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NASA Adds Blue Origin’s New Glenn Rocket to its Launch Services Roster

By Rachel Jewett | December 17, 2020

A rendering of Blue Origin’s New Glenn rocket. Photo: Blue Origin

Blue Origin is now able to compete to launch future NASA missions on its New Glenn rocket in development. On Thursday, the agency announced that it has awarded Blue Origin a NASA Launch Services (NLS) II contract. 

The NLS II is a contract vehicle under which NASA places orders from commercial providers for launch services as part of its Launch Services Program (LSP). NASA has the option to annually on-ramp new launch service providers and also new launch vehicles from existing providers. NLS II is a multiple-supplier, multiple-award, Indefinite-Delivery/Indefinite-Quantity (IDIQ) contract vehicle with an ordering period through June 2025 and an overall period of performance through December 2027. Each supplier has its own individual contract with LSP.

“We are proud to be in NASA’s launch services catalog and look forward to providing reliable launches for future NASA missions aboard New Glenn for years to come. The award builds on Blue Origin’s existing partnership with NASA and will advance science and exploration to benefit Earth,” Jarrett Jones, senior vice president for New Glenn at Blue Origin commented in a news release. 

New Glenn is Blue Origin’s reusable heavy-lift launch vehicle. According to Blue Origin, it’s 7 meter fairing provides more than double the usable volume of any existing launch vehicle. It is designed to carry 45,000 kg to Low-Earth Orbit (LEO), and 13,00 kg to Geostationary Transfer Orbit (GTO).  Now that New Glenn is part of the NSL II contract, NASA project managers can design spacecraft to fly on the rocket. 

According to NASA, NLS II contractors must have the ability to successfully launch and deliver a payload to orbit using a domestic launch service capable of placing, at minimum, a 250 kg payload into a 200 km circular orbit at an inclination of 28.5 degrees. Other contractors include on NLS III include ULA for the Atlas 5 rocket, SpaceX for the Falcon 9, and Northrop Grumman for the Antares.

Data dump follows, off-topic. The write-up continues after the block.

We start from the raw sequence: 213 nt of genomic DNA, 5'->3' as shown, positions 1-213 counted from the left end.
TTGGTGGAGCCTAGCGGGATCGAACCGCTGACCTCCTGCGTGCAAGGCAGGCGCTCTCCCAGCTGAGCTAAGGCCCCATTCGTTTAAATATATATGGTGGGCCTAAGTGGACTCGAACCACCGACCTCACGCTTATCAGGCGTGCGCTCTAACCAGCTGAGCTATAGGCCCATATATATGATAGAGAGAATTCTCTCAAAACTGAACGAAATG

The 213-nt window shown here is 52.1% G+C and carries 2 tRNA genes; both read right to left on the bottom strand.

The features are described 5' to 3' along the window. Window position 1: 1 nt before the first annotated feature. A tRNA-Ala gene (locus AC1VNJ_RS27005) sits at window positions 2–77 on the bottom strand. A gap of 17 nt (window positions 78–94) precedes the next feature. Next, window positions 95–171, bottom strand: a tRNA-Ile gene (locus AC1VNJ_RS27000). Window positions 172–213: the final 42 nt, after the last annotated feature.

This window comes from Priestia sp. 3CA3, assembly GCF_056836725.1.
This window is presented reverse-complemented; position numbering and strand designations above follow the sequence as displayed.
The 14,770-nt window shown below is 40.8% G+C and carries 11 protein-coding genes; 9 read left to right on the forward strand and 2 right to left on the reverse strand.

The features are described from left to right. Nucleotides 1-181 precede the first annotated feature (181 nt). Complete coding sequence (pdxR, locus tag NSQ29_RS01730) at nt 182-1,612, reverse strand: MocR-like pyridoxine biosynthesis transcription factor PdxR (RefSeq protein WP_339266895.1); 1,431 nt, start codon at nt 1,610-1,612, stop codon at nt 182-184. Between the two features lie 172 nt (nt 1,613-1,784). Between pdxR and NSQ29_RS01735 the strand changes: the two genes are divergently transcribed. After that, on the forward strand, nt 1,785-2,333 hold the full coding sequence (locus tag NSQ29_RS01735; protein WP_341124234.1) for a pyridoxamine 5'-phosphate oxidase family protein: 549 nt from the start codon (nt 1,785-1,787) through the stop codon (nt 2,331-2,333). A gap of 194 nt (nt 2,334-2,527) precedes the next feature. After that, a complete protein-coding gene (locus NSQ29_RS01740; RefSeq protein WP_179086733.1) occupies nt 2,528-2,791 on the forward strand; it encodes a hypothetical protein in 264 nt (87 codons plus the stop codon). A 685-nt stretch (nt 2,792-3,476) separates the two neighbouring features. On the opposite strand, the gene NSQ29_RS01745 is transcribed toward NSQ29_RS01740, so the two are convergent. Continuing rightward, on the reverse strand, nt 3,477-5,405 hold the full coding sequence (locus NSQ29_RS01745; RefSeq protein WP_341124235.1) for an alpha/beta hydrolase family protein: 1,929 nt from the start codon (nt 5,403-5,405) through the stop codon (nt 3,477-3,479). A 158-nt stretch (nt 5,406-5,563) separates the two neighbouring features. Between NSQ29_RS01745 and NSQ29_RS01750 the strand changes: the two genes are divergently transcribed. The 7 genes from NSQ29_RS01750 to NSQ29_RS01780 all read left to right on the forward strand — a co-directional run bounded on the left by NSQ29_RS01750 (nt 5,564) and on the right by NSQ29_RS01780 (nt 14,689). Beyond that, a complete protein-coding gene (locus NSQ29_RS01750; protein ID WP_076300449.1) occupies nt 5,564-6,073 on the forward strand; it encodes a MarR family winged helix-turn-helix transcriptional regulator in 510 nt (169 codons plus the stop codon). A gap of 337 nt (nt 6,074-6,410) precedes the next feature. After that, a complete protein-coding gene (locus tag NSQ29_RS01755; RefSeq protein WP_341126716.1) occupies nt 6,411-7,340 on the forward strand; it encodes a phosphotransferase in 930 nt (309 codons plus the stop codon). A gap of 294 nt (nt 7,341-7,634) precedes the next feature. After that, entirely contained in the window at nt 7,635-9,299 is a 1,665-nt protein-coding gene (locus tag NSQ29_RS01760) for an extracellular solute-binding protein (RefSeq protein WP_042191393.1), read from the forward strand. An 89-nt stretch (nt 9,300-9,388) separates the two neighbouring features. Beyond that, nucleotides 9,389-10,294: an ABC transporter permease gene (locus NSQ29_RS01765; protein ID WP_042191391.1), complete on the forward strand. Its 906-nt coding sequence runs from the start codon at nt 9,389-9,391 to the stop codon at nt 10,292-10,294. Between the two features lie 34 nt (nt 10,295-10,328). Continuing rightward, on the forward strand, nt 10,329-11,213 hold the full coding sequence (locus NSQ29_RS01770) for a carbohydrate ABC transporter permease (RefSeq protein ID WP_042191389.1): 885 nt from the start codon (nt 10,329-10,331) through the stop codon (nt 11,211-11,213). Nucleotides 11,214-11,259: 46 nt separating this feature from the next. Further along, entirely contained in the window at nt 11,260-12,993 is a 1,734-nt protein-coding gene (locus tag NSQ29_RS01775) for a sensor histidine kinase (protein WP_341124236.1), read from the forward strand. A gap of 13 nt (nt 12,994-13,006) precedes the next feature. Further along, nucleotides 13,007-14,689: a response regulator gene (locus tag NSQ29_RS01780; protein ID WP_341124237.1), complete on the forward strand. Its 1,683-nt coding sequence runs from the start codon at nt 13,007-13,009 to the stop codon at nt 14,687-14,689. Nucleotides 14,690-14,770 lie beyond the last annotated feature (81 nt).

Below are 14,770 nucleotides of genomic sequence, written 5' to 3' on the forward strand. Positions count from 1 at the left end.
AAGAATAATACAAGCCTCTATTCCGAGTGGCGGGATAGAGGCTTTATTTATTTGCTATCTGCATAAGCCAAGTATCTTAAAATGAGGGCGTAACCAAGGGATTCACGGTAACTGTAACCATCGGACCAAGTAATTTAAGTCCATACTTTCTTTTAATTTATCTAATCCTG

The NLS II contracts supports the agency’s Science Mission Directorate, Space Operations Mission Directorate and Exploration Systems Mission Directorate. NASA is also able to secure launch services for other government agencies, such as the National Oceanic and Atmospheric Administration (NOAA) under the contract.

Blue Origin is targeting 2021 for first flight of New Glenn, according to its website. There are already several New Glenn launches contracted with companies including Telesat and Eutelsat. In addition, Blue Origin had a U.S. military Launch Service Agreement (LSA) for New Glenn, but the rocket lost out on National Security Space Launch (NSSL) awards, which were given out in August to SpaceX and ULA. Earlier this year, the U.S Air Force said LSA funding to Blue Origin and Northrop Grumman would end by the end of 2020.

Separately, NASA also awarded Venture Class Launch Services Demonstration 2 (VCLS Demo 2) contracts to Astra Space, Relativity Space, and Firefly Black on Dec. 11. These contracts are also part of NASA’s LSP, and are contracts to launch smallsats to space. 

Astra Space’s firm fixed-price contract is worth $3.9 million; Relativity Space’s contract is worth $3 million; and Firefly Black’s contract is worth $9.8 million. Firefly Black is the national security and civil space subsidiary of Firefly Aerospace.